So I finished my second juvenile book in a row. Well, the first was technically "Young Adult" whereas The Yggyssey is classified as juvenile literature. Why am I reading kids' books?
As I mentioned in last weeks review, the Frankie Landau-Banks book was an accident. I didn't realize that it was geared for teenagers until I was well under way.
Yggyssey was different. I deliberately chose to read it and it all started thirty years ago.
Thirty years ago, the greatest book I ever read was Alan Mendelsohn, the Boy From Mars by Daniel Pinkwater. I loved, loved, loved it. I still love it to this day. Every three or four years, I sign it out and re-read it and still enjoy it. It's a great book and it was so enjoyable, my Blogger (and other places) alias, Mad Guru, comes from that book. The Mad Guru is an extremely minor character in Alan Mendelsohn. I always thought it was a great name.
I enjoyed lots of Pinkwater's books back in the day. More people know him nowadays as a commentator on National Public Radio. I was pleasantly surprised, however, to find out that a local elementary school teacher is having her students read Pinkwater's Lizard Music. That got me so excited, I decided to check out Yggyssey. In my excitement, I didn't realize that it is the second book in a series.
Didn't really make much difference. The first book is referenced so much that you know all about it. Alan Mendelsohn is also cited in an offhand way which I find sort of funny. Pinkwater's books are largely the same. Young kids get involved with really strange, possibly paranormal events. Unfazed, they want to become more a part of it and explore it. Things get weird, then mildly bad, then all is well and the book ends.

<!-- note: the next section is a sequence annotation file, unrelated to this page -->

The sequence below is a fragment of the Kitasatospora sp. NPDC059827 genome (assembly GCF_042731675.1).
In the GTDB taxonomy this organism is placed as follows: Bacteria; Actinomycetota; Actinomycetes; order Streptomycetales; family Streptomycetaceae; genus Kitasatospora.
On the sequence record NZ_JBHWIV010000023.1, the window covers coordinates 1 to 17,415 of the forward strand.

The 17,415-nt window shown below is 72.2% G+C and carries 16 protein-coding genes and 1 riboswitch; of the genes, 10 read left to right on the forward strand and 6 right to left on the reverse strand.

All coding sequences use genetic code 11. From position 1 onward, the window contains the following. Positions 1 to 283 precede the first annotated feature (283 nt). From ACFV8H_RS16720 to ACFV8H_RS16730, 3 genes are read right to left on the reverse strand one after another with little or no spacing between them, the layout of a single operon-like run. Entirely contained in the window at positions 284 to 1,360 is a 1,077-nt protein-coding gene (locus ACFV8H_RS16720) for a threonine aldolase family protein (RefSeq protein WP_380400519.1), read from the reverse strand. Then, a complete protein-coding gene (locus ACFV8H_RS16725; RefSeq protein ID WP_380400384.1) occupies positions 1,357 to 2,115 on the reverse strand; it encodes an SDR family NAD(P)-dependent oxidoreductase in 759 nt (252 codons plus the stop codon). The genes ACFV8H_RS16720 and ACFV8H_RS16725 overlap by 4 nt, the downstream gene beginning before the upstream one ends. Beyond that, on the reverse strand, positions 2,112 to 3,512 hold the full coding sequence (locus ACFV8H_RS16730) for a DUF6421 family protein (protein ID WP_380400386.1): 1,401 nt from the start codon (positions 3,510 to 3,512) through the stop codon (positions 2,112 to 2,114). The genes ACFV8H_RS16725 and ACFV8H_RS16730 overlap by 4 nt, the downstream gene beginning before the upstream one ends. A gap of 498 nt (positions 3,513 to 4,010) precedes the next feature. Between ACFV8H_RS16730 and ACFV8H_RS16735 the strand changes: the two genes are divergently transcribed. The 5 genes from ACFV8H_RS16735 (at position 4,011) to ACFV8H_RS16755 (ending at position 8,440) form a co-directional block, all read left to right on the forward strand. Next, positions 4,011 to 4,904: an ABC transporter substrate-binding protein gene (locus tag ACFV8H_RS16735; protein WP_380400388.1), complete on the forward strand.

In The Yggyssey, a young girl, Yggdrasil Birnbaum and her two friends, Seamus and Ned (Ned is the topic of the first book in the series) discover that there is a major ghost celebration going on at some mountain. They find this out because Yggdrasil lives in a hotel haunted by ghosts. They also find out that the mountain is in another dimension. They get there, they attend the celebration, they come back.
The chapters are ridiculously short, 2-3 pages each and unlike Pinkwater's earlier books, I never really develop an interest or fondness for the characters.
Turns out, too, that this whole book is online. If you want to read it you can go here. I suggest reading Pinkwater's earlier books.
And if you really want to get into my good graces, snag me a copy of the first edition of Alan Mendelsohn in nice condition, not ex-lib, with dustjacket. It should only run you about five hundred bucks.
If you want to read Alan Mendelsohn, can't find it in a library, and don't want to buy two copies, one for me and one for you, you can pick up Pinkwater's book Five Novels which contains (can you guess?) five of Pinkwater's stories, including Alan Mendelsohn.